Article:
Leopold looks like a short fox coming through the tall grass – the unseasonal rain (before summer finally arrived) has played havoc with the gardener's routine – and, though I know him barely a week, already I am smitten with this perfect pedigree of beating life.
The house I share with the woman I love is a house of animals; cats and dogs rescued by her, down the years, from the obscurity of the streets or the finality of the dog-house, an assortment of mongrel and pedigree, once a magnificent seven – one named Sandy Row – but now down to two dogs and two cats.
I swear sometimes this woman loves those animals more than she loves me, or could any man, for she has given The Gang of 4, now in their declining years, so much love and affection – they even have their own language if you don't mind – that a lot of the time I don't get to bed with just her on her own.
But I don't complain. I like the Gang of 4 and me and Old Bradley Pitt get on just dandy and I sure admire that, though 16, this wonderful long-haired Somali cat can still scale any garden wall and go off in the meadow chasing the hidden creatures of the field and return some time later with a satisfied grin on his kisser.
I guess I'm a bit of a cat fan, not surprising given I'm a Leo and travel often to Africa in pursuit of the big ones. I like their majesty, their independence and their fur coats. Dogs, meantime, are so much more dependent on you and you always need to walk them, unlike our feline friends.
Not everyone agrees. It was Alfred North Whitehead, the English mathematician and philosopher, who said if a dog jumps in your lap, it is because he is fond of you; but if a cat does the same, it is because your lap is warmer.
Man's best friend, they say, was the first domesticated animal and has been the most widely kept working, hunting and pet animal since dawn first dawned on itself. From the wolf's lineage, DNA evidence shows an evolutionary split about 100,000 years ago but, as of now, the oldest fossil specimens genetically linked to the modern dog's lineage date back just 33,000-36,000 years.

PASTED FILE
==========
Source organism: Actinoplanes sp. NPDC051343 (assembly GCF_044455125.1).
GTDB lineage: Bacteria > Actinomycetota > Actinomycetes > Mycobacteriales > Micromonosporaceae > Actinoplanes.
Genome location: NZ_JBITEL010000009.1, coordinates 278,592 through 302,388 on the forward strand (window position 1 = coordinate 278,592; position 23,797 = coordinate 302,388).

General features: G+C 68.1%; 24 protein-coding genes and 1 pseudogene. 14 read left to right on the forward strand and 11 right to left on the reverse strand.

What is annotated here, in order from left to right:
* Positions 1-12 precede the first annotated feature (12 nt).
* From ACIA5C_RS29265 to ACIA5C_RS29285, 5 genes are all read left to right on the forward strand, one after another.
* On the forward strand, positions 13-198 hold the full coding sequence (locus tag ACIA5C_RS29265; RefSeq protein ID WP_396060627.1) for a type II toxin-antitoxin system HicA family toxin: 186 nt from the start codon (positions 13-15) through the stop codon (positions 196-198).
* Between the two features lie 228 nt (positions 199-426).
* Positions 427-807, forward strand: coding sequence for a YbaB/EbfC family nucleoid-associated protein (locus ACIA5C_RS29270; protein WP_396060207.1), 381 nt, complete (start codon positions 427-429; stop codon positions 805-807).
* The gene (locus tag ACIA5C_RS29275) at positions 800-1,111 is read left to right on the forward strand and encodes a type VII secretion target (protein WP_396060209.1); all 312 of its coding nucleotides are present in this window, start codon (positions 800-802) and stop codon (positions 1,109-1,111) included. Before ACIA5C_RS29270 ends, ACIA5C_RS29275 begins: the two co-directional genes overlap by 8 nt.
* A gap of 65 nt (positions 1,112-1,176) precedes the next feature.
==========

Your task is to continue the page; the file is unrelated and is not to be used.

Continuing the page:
There have always been cats and dogs in my life and I can still recall the heartache of losing one when young. But when growing up and being a man running round the world picking up after three growing up children, I usually just managed to step over some mutt or topsy before I'd have tripped and broken my ankle. There was little time for polite doggie talk in my wild and exciting life.
Maisie is not long for this world, she said to me the other day, she's very sick.
Like Brad Pitt, Maisie is also 16, a cross between a border collie and that dog in the Dulux ad of yore. She's also blind and has kidney failure. She demands little of us now but comfort.
I just don't want Delphine to be on her own when Maisie goes, she said to me.
She's got Brad Pitt and MiniMa, I said.
They're cats, she needs a dog.
But, given hard times, can we afford another? I asked.
This is where Leopold, Leo for short, comes in. My Leo, the one looking like a fox through the tall grass, is in fact a miniature smooth-haired Chihuahua who will never grow much more than seven inches or so.
The woman I share my life with twisted the reticent me around her little finger by saying Leo was her present pour moi – even though she had known the six-month-old pup was seeking a good home for some time. (Her owners had split up and neither wanted the dog.)
Anyways, he's here now and it looks like it's to stay and as I ran my hands through his wonderful coat while we basked together in the glorious sunshine the other day, amid the tall grass, I said, Leo, I think this is the beginning of a beautiful friendship (and I swear in the distance I could hear a small biplane turn its engines).
Maybe it's got something to do with age mellowing me, that I have more time on my hands to be, well, kind and considerate, and I am no longer running around the world picking up after kids, long since flown the nest
More likely, it's because Leo is just one cool dog – I even took him for a pint the other day and he won the punters over – and given that he'll never be bigger than those seven inches or so he'll be a cinch to run round after. I mean, how far does a seven-inch dog have to go walkies before he's ready to go back in my pocket?
I am even looking into a car-seat for him. A costly affair, given that just a recent 50 pence hike in pet food is almost £7.00 in hard canine currency.
Meanwhile, The Gang of 4, not sure of what to make of my new pedigree chum, are looking at me forlornly – like we've been sold a pup...